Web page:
The company president also maintains that the opioid distributor has already greatly reduced its circulation of opioids. Dickson emphasizes that the company provides medications that many patients do desparately need. He also acknowledges the devastation caused by the opioid crisis, saying:
“Everyone in the Morris & Dickson family has been touched by the opioid crisis. That’s why we’ve taken aggressive and effective voluntary measures against any potential opioid diversion from medical use. We have reduced our opioid distribution dramatically. And it’s why we’re so proud of our history of 177 years with no outside enforcement actions against us.”
At this point, only time will tell if the company will have to adhere to the suspension for much longer.
Some people argue that moves like this from the DEA are too aggressive or an over-reach. However, given the circumstances, this seems like a logical response. Looking at the massive shipments of Oxycodone and Hydrocodone, it seems like it shouldn’t be too much to ask they notify the DEA.
What is Next?
Big Pharma executives testified for Congress yesterday, answering questions about their role in the prescription drug problem. The Washington Post reports that this could be a defining moment for the opioid industry. Witnesses for the hearing included high ranking executives from:
- Miami-Luken, INC
- McKesson Corporation
- Cardinal Health
- AmerisourceBergen Corporation
- HD Smith Wholesale Drug Company
During the hearing, Congressman Gregg Harper of Mississippi states:
“We have learned much from the investigation but still have many questions,”
“Why did the distributors repeatedly fail to report suspicious orders of opioids or exercise effective controls against diversion?”
He goes on to explain that the DEA identified opioid distributor companies as a key element to combating the diversion of drugs to the black market. He states that distributors have often claimed that they were too limited to properly address these issues, as they do not understand the whole scope as the DEA does. However, he argues that distributors do have a great deal of data collection, and should be aware of their impact.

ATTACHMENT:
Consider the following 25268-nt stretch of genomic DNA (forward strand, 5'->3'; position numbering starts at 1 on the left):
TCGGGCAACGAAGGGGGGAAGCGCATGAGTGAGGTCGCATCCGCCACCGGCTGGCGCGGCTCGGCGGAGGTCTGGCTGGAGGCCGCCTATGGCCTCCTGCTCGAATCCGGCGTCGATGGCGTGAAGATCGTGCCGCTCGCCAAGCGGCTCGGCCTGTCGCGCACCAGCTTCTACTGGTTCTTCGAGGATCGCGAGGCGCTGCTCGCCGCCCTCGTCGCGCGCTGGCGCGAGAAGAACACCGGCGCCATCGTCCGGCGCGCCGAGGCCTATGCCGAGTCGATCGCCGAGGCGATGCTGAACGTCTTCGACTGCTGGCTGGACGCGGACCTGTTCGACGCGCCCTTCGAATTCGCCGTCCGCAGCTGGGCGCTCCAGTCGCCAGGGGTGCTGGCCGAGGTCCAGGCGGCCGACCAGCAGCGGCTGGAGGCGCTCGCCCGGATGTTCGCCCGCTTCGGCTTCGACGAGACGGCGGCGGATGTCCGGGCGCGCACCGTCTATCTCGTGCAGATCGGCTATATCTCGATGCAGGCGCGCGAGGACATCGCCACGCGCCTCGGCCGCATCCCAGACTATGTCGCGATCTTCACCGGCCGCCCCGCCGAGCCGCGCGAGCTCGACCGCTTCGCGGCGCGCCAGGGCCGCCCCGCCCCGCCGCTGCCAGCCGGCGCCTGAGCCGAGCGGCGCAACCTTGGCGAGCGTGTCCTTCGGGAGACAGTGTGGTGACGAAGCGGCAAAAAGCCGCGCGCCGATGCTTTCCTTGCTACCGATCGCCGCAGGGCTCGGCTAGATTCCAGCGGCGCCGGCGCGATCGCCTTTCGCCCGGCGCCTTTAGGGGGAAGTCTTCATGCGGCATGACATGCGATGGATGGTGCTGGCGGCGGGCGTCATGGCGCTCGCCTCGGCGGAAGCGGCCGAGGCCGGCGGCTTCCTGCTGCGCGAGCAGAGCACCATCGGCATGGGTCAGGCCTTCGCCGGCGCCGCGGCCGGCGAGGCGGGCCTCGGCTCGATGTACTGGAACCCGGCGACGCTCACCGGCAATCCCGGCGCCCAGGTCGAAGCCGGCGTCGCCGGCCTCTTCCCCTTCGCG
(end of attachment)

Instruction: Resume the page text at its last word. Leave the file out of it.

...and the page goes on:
According to Congressman Harper, distributors also frequently argue that they are simply providing a service. They do not control the demand, but simply offer the supply based on the prescriptions from physicians. This argument seems a bit of a cop-out, and almost sounds like something a street-level drug dealer would say.
The committee also adds that over the course of 6 years, opioid distributor companies filled the state of West Virginia with over 780 million Hydrocodone and Oxycodone pills, while 1,728 people in West Virginia fatally overdosed on those two painkillers.
In their opening statements, each Big Pharma distributor representative acknowledged the devastation of the epidemic. However, when asked by Chairman Harper if they believed their companies contributed to the opioid epidemic, except for the chairman of the board for Miami-Luken Dr. Robert E. Mastandrea, they all said no.
In fact, Dr. Mastandrea seemed to be the only one consistently willing to admit that Miami-Luken had made mistakes that helped create the opioid crisis.
While it will take time to determine the impact of these testimonies, one thing we can say now is that drug distribution companies are quickly finding themselves on the chopping block when it comes down to the efforts to curb prescription opioids abuse.